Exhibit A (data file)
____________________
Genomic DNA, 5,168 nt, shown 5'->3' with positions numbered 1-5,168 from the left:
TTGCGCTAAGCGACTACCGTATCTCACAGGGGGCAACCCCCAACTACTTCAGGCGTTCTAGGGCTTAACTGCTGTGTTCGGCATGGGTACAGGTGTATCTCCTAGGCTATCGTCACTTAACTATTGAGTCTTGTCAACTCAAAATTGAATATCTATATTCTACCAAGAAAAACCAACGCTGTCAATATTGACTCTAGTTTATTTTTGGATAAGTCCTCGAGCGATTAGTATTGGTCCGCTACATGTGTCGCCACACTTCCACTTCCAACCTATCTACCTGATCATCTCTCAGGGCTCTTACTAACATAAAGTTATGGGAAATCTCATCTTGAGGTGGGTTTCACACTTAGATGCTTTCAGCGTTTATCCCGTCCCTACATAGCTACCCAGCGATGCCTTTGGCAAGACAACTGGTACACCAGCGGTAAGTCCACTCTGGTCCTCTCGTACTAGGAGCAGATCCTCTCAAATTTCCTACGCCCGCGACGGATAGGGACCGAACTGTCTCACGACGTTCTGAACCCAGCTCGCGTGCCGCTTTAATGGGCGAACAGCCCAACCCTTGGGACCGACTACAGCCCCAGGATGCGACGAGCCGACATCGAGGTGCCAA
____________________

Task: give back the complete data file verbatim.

Genomic DNA, 5,168 nt, shown 5'->3' with positions numbered 1-5,168 from the left:
TTGCGCTAAGCGACTACCGTATCTCACAGGGGGCAACCCCCAACTACTTCAGGCGTTCTAGGGCTTAACTGCTGTGTTCGGCATGGGTACAGGTGTATCTCCTAGGCTATCGTCACTTAACTATTGAGTCTTGTCAACTCAAAATTGAATATCTATATTCTACCAAGAAAAACCAACGCTGTCAATATTGACTCTAGTTTATTTTTGGATAAGTCCTCGAGCGATTAGTATTGGTCCGCTACATGTGTCGCCACACTTCCACTTCCAACCTATCTACCTGATCATCTCTCAGGGCTCTTACTAACATAAAGTTATGGGAAATCTCATCTTGAGGTGGGTTTCACACTTAGATGCTTTCAGCGTTTATCCCGTCCCTACATAGCTACCCAGCGATGCCTTTGGCAAGACAACTGGTACACCAGCGGTAAGTCCACTCTGGTCCTCTCGTACTAGGAGCAGATCCTCTCAAATTTCCTACGCCCGCGACGGATAGGGACCGAACTGTCTCACGACGTTCTGAACCCAGCTCGCGTGCCGCTTTAATGGGCGAACAGCCCAACCCTTGGGACCGACTACAGCCCCAGGATGCGACGAGCCGACATCGAGGTGCCAA